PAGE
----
The chant was previously heard during a United match Premier League Trip to Chelsea in October. Its use was criticized by director Erik ten Hag United said they would work with fan groups to address the issue.
Its use will now be considered by the Football Association on Friday and will work with United, Everton and the relevant authorities.
The FA’s statement on Friday read: “We continue to work closely with the Crown Prosecution Service, as well as the UK’s Football Police unit, regarding the use of this term.
Part of our work in this area is to provide relevant authorities with impact data from LGBTQ+ supporters, detailing how chants of this type affect their experience and sense of inclusion at football matches, so that a more clear and understanding stance can be taken around chanting. is established.
“We stand firmly against all forms of discrimination and strive to ensure our game is a safe environment for all, that truly embraces diversity and challenges hateful behavior on and off the field.”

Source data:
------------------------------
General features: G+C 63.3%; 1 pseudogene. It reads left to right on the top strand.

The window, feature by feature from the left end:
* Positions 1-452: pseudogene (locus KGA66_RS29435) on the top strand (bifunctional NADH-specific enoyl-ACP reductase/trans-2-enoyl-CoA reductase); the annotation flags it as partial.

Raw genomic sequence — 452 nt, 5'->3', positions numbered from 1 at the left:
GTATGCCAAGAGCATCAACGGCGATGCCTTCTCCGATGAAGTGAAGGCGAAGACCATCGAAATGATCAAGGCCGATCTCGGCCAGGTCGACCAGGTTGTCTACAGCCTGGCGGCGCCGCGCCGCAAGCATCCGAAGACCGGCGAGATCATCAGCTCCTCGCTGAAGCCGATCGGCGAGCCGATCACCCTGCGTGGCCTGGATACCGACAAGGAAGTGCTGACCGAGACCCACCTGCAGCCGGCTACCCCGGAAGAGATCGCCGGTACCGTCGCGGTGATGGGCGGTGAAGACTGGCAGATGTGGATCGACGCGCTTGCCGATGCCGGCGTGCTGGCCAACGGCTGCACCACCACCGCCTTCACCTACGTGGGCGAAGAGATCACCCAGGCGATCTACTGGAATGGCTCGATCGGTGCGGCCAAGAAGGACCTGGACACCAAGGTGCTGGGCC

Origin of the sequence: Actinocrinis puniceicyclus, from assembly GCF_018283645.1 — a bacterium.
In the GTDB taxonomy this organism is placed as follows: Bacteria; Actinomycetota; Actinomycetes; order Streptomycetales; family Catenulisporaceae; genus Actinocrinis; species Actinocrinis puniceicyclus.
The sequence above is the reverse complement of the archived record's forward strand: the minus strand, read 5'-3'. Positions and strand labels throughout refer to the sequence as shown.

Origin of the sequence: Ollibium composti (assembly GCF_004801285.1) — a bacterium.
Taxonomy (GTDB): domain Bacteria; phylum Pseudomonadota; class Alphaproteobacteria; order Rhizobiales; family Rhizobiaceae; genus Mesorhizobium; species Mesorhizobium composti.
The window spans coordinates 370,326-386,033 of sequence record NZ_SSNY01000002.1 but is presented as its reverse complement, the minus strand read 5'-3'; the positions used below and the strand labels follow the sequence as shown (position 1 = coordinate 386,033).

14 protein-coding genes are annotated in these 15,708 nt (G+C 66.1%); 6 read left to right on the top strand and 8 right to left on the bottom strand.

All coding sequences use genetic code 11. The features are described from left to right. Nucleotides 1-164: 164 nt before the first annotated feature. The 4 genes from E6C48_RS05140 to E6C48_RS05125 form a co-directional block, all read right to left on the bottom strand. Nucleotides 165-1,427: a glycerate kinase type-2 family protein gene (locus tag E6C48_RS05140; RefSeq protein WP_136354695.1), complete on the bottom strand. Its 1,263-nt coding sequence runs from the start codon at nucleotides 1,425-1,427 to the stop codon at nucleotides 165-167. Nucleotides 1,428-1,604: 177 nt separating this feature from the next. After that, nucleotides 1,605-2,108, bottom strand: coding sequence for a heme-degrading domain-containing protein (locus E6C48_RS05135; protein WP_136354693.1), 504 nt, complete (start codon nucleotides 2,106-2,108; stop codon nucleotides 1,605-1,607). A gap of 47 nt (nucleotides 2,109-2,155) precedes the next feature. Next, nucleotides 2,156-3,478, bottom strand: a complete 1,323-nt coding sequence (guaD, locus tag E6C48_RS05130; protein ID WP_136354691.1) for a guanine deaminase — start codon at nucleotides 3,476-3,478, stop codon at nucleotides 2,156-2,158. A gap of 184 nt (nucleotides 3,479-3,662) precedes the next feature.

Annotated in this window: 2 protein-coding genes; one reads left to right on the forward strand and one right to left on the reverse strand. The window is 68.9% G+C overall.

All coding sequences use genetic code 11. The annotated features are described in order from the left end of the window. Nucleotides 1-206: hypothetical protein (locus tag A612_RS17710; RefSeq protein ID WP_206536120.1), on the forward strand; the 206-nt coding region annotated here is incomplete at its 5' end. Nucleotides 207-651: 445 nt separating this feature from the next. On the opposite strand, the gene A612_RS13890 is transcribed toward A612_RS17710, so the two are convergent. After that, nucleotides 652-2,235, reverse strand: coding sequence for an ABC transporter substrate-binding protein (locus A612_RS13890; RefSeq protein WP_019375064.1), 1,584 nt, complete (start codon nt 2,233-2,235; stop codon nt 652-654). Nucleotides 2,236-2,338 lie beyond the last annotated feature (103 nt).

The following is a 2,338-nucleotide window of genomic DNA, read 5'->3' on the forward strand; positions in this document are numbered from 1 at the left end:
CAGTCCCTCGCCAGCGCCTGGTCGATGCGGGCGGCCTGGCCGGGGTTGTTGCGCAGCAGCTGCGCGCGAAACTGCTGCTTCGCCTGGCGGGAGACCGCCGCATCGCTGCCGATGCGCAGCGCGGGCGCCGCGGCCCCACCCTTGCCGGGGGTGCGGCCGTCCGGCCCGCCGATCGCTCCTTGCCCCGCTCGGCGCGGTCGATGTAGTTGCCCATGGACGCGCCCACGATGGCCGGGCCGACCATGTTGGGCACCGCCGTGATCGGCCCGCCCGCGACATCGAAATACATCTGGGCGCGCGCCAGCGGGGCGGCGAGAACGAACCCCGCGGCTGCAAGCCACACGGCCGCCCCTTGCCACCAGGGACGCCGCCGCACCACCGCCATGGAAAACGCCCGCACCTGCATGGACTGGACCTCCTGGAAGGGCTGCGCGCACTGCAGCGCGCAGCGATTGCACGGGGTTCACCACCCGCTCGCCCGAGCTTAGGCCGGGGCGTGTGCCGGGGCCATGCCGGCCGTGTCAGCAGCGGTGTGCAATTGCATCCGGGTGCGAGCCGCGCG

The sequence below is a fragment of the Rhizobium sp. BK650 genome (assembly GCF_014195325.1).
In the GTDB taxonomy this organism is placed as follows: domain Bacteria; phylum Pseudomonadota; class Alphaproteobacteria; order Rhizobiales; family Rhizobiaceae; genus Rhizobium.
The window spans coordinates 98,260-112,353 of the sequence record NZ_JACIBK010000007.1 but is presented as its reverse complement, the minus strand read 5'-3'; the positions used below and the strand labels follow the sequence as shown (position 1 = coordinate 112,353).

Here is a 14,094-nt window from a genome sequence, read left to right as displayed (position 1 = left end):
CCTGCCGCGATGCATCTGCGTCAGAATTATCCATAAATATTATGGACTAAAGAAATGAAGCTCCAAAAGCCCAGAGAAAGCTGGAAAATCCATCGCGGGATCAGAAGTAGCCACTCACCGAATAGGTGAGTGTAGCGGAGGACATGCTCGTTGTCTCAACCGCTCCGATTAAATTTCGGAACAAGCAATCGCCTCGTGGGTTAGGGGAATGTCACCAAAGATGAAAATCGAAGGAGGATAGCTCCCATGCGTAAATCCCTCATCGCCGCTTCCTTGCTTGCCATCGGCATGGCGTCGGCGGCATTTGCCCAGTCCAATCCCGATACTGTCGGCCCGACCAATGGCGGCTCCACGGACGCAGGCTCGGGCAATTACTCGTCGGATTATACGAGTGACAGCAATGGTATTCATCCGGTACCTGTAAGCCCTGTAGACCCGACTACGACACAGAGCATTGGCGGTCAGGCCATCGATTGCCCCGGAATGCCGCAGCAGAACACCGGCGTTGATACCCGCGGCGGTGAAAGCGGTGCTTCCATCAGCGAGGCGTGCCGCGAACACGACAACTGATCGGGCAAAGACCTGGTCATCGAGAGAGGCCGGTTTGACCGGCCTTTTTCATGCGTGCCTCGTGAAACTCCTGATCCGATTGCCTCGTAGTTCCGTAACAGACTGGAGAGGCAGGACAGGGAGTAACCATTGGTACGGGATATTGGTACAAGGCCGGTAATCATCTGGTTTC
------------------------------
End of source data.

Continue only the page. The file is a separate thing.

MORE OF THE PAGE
A statement from United read: “Homophobia, like all forms of discrimination, has no place in football. Manchester United are proud of our diverse fanbase and the work we have done to minimize the cases which we unfortunately heard today.
“We will continue to fight for inclusivity and address discriminatory abuse both in stadiums and online. This includes working with fan groups to educate fans about the abuse caused by discriminatory language.”
Homophobia is now being treated as a hate crime – and this case makes it clear
(Photo: Getty Images)
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